If You Can Only Do One Thing

Life is busy, I get it.  The last thing you need is one more thing on your to do list.

Mastering your finances seems really time consuming and complicated.  I tried to simplify it as much as I could for you but it ended up being 12 steps to a kick a$$ life.  And those 12 steps didn’t include some really important things that help us move through the steps more quickly like figuring out your why and tracking your net worth.  And it didn’t include things like making a will and getting life insurance which are critical if anyone depends on your income or in-home work.

If I had to pick one thing to have everyone do (after getting life insurance*) it would be to calculate your net worth.  Your net worth is like a business’s balance sheet.  What you own minus what you owe.  Calculating my net worth kept my eye on the prize and was my secret weapon to achieving early retirement.  Once you start tracking it, your mind automatically thinks differently about earning and spending decisions–you want your net worth to go up each month.

Net Worth = What I Own – What I Owe

What I Own–add up:

  • Bank balances-include checking, savings, cd’s etc. take the balance from your register so it includes any amounts that aren’t reflected in your bank’s balance yet.
  • Retirement accounts – the amount of your balance that is vested (this is the amount you would have if you left your job today).
  • Homes-check Zillow.com to get an idea what it is worth.  Include 90% of what you think your home would sell for because it can cost about 10% to sell a home.
  • Cars, boats and toys-check Edmunds.com for car values, estimate the others.
  • Other-some people include the value of electronics, jewelry and other personal items in their net worth. I do not include these because I want my net worth to go down if I buy something–this discourages spending.  It is also pretty complicated to figure out how much you could sell these things for.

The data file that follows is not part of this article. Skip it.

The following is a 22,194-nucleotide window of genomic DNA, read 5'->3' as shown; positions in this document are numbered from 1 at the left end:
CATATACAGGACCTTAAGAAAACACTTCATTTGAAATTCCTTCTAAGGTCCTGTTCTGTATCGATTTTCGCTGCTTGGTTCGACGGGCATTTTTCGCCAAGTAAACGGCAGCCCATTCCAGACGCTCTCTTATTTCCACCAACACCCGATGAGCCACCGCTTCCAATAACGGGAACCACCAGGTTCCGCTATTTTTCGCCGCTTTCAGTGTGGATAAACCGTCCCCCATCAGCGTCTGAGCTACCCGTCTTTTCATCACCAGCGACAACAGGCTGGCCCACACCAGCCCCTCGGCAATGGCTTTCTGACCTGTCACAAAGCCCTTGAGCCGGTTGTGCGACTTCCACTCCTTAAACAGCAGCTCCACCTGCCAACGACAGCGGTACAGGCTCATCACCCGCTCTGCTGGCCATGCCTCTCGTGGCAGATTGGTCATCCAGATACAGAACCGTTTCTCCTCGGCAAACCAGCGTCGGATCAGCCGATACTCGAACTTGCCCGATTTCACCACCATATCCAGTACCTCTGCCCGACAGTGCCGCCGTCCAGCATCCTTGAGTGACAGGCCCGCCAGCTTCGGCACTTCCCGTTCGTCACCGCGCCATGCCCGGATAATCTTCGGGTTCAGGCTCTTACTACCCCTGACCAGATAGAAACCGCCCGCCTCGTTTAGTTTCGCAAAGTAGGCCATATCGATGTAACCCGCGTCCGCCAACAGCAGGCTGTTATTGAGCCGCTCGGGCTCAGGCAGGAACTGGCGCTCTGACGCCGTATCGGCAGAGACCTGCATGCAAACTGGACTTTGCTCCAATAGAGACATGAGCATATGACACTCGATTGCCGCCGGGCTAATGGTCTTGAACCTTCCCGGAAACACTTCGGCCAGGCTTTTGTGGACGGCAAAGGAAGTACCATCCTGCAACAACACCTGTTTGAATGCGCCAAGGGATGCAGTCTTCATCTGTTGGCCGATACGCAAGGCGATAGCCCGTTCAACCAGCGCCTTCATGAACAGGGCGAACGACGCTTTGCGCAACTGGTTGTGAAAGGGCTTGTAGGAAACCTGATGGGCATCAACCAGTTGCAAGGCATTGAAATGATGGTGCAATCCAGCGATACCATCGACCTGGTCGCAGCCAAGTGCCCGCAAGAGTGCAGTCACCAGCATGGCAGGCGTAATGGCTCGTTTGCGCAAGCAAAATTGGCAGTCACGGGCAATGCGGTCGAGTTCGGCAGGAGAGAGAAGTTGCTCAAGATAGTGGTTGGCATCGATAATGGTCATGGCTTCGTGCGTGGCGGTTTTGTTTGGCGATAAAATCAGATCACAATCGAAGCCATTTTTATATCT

What I Owe–add up:

  • Credit card balances
  • Any personal loans for furniture, cars, boats, toys etc.
  • Mortgage
  • Student loans
  • Anything else you owe

Take what you own and subtract what you owe and you have your net worth.

Whew!  Congratulations on calculating your net worth!  I promise it gets easier.  You can simplify the calculation by excluding some things you own–I don’t include car and boat values in mine because we don’t owe anything on them. And there’s no need to adjust home and car values each time you do it–update them every three months or once a year.

I budget and calculate my net worth monthly.  My annual budget shows what my net worth should be at the end of the year if I keep my earnings and spending on track and if my investments give me a reasonable rate of return.  I keep an eye on what caused my net worth to vary from my budget by calculating the variances.  Here are my February, 2017 variances:

February variance

At the end of February, my year to date (YTD) net worth was $41,296 better than I budgeted!  Income is super easy to budget when you have none 🙂  My expenses are under budget by $2,200 and the stock market is killing it so my investments are way better than budget.

When I started calculating my net worth, it changed how I thought about purchases.  I had a new filter–was this purchase worth the impact on my net worth? If it wasn’t worth it, I’d rather see my net worth grow because that net worth gave me stability, choice and, ultimately, FREEDOM!

If you don’t think you have the talent for this–it’s just addition and subtraction.

If you don’t think you have the time for this–think about how much time you spend keeping up with Facebook, Pinterest, Twitter or the Kardashians.  Could some of that time be better spent looking after your future?